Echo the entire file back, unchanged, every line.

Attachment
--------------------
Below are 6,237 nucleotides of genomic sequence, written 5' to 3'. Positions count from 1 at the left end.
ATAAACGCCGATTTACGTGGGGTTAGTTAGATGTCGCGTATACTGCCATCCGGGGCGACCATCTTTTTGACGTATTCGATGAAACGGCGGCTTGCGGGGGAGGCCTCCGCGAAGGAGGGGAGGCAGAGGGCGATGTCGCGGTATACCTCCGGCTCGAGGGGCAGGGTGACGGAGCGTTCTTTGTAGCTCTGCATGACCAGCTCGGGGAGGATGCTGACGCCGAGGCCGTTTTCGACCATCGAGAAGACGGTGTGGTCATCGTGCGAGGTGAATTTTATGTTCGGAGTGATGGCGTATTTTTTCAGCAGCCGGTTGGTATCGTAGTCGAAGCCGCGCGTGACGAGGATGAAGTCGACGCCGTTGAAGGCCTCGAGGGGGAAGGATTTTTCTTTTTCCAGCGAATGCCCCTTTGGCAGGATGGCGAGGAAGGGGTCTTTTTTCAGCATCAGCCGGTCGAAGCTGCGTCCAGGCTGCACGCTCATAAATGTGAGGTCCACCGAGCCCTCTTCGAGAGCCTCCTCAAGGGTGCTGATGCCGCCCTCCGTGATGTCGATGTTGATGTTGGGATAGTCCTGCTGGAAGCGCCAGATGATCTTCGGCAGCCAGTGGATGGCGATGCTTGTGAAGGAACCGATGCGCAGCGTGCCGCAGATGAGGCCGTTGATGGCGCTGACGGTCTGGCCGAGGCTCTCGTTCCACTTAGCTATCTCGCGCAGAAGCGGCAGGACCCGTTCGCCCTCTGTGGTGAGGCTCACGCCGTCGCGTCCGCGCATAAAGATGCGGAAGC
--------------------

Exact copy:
Below are 6,237 nucleotides of genomic sequence, written 5' to 3'. Positions count from 1 at the left end.
ATAAACGCCGATTTACGTGGGGTTAGTTAGATGTCGCGTATACTGCCATCCGGGGCGACCATCTTTTTGACGTATTCGATGAAACGGCGGCTTGCGGGGGAGGCCTCCGCGAAGGAGGGGAGGCAGAGGGCGATGTCGCGGTATACCTCCGGCTCGAGGGGCAGGGTGACGGAGCGTTCTTTGTAGCTCTGCATGACCAGCTCGGGGAGGATGCTGACGCCGAGGCCGTTTTCGACCATCGAGAAGACGGTGTGGTCATCGTGCGAGGTGAATTTTATGTTCGGAGTGATGGCGTATTTTTTCAGCAGCCGGTTGGTATCGTAGTCGAAGCCGCGCGTGACGAGGATGAAGTCGACGCCGTTGAAGGCCTCGAGGGGGAAGGATTTTTCTTTTTCCAGCGAATGCCCCTTTGGCAGGATGGCGAGGAAGGGGTCTTTTTTCAGCATCAGCCGGTCGAAGCTGCGTCCAGGCTGCACGCTCATAAATGTGAGGTCCACCGAGCCCTCTTCGAGAGCCTCCTCAAGGGTGCTGATGCCGCCCTCCGTGATGTCGATGTTGATGTTGGGATAGTCCTGCTGGAAGCGCCAGATGATCTTCGGCAGCCAGTGGATGGCGATGCTTGTGAAGGAACCGATGCGCAGCGTGCCGCAGATGAGGCCGTTGATGGCGCTGACGGTCTGGCCGAGGCTCTCGTTCCACTTAGCTATCTCGCGCAGAAGCGGCAGGACCCGTTCGCCCTCTGTGGTGAGGCTCACGCCGTCGCGTCCGCGCATAAAGATGCGGAAGC